Critic's Pick: Jenny Slater's Top 8 Albums Of 1998

This year we've asked some of our favorite writers and editors to tell us what albums

stood out in '98. Today, SonicNet's Jenny Slater supplies her top 8.

1. The Amazing Royal Crowns, The Amazing Royal Crowns (Monolyth):

This fine rock 'n' roll/punk-a-billy East Coast foursome came as an unexpected surprise,

and their first album really delivers. It still kicks my ass every time I hear it.

2. R.L. Burnside, Come On In (Fat Possum/Epitaph): Another unexpected

surprise, there is NO reason not to love this album. I always catch onto good stuff late.

3. Gillian Welch and David Rawlings, Hell Among the Yearlings (Almo):

Darker and wilder than their much-lauded first album, but these two nouveau-Nashville

cats still make weirdly lovely music.

4. R.E.M., Up (Warner Bros.): I don't care what anyone says about how

"experimental" they got with this album: Some of it makes me get up and dance, and

some of it makes me sit down and cry. And THAT'S how we know it's a good R.E.M.

album ...

5. Groovie Ghoulies, ReAnimation Festival (Lookout!): Still one of the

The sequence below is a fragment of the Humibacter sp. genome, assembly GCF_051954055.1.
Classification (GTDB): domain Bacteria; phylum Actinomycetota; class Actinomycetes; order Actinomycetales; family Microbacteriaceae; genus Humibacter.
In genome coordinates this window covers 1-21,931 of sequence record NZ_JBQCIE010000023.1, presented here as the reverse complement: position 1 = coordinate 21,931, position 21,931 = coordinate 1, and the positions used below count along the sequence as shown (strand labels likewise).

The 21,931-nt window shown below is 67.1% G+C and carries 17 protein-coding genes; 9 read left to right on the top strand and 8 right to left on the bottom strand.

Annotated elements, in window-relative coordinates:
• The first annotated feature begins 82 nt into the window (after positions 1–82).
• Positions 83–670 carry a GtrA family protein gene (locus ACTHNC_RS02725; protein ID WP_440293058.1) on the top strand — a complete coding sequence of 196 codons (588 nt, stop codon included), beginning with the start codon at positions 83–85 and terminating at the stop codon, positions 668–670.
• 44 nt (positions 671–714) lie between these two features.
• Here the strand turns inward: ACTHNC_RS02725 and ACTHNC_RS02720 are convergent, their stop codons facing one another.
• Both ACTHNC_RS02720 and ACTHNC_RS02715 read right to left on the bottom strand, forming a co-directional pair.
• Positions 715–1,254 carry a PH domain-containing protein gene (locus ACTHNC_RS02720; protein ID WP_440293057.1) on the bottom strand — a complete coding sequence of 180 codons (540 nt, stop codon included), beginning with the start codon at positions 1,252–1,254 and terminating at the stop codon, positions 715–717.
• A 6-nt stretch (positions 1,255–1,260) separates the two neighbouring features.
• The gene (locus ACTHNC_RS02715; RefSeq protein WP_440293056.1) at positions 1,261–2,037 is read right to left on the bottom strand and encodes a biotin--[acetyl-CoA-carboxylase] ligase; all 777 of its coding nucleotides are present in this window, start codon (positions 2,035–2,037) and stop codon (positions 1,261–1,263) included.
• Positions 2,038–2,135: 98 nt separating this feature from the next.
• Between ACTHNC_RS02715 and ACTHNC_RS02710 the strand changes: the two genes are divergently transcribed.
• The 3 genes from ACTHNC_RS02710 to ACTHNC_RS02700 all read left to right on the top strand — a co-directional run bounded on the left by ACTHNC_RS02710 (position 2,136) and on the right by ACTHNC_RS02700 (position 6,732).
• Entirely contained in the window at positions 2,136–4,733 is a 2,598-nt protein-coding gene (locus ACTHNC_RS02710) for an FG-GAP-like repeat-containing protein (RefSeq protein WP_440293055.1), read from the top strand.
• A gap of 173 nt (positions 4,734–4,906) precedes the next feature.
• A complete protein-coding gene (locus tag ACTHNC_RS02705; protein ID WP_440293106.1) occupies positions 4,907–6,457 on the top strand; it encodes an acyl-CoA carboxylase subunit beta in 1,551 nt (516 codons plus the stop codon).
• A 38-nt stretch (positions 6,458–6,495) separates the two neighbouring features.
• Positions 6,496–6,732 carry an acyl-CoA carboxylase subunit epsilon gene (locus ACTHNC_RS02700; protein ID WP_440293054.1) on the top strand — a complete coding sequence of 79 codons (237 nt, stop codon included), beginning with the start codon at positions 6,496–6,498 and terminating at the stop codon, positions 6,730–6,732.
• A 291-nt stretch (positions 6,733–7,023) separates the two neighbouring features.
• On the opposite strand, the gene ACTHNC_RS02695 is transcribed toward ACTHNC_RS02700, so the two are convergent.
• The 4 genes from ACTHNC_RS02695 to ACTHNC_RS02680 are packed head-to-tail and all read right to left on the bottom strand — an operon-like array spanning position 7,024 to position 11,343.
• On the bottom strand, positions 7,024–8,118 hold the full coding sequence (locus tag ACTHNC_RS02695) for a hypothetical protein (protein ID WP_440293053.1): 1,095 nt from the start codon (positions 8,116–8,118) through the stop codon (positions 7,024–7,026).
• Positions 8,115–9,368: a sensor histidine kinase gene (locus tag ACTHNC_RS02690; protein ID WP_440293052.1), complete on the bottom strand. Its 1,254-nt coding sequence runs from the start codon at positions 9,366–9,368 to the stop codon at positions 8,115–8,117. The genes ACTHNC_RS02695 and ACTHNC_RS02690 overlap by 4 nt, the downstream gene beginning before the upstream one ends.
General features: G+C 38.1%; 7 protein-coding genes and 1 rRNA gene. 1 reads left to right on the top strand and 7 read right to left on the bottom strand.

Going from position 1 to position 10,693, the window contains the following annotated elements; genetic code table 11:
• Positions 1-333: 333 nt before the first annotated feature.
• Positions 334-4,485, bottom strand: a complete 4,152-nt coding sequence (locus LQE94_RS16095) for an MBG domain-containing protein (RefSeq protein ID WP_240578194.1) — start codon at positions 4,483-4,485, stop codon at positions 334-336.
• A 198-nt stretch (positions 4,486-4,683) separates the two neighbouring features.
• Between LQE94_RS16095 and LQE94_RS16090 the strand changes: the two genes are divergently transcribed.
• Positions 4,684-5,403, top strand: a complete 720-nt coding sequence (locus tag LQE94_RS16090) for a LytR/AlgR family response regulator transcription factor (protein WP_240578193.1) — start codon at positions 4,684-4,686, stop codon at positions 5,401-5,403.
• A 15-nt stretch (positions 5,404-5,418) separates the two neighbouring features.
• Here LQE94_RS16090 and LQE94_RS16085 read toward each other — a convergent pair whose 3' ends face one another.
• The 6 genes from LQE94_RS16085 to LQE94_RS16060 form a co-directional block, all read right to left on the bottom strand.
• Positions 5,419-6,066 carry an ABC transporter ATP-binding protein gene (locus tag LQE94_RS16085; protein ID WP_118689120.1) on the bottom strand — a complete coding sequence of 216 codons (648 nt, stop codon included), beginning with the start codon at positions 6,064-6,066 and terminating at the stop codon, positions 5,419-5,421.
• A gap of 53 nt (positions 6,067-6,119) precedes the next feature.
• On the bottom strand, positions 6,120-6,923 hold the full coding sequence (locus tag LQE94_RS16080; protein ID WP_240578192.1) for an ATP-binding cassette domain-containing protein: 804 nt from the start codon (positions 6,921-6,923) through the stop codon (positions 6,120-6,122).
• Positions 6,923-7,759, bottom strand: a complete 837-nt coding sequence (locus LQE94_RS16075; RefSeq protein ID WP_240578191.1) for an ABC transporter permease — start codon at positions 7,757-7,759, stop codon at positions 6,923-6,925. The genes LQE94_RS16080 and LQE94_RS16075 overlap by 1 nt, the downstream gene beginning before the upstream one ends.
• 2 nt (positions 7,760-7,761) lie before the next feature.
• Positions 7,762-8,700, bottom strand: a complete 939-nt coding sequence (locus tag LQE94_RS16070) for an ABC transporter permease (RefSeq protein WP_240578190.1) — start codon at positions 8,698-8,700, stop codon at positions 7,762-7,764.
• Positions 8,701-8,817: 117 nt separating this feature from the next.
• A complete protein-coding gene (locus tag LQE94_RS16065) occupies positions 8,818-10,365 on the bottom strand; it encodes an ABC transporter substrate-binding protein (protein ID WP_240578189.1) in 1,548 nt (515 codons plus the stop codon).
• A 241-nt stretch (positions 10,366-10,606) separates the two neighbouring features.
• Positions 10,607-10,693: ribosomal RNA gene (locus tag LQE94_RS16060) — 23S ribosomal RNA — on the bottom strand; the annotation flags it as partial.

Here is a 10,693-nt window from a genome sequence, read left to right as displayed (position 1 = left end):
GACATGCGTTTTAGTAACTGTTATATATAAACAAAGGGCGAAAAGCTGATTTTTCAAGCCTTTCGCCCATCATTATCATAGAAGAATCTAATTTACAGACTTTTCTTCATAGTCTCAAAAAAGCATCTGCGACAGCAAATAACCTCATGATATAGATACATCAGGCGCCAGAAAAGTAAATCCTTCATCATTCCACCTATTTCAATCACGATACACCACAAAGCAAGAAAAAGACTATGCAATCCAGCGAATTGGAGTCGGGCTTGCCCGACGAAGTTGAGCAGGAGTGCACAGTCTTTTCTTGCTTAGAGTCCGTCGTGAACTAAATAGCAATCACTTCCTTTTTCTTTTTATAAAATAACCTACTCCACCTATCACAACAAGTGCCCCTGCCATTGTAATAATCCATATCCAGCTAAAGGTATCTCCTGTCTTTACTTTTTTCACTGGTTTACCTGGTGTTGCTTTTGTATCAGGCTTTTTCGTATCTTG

goofiest bands around, this album captures a good slice of why they're so perfect.

6. Madonna, Ray of Light (Maverick): She may be a scary and

inconsistent human being who should spend more of her money on therapy, but she was

still able to create an album containing some of the finest of the mainstream pop sounds

of this year.

7. Electric Frankenstein, Listen Up, Baby! (Man's Ruin): These guys do

the "old-school New York sound" better than many of the bands that did it back then, and

this album is arguably their best one so far.

8. Liz Phair, whitechocolatespaceegg (Matador): I will say that the

last few cuts of this album crash and burn, but the first chunk of it is really just lovely.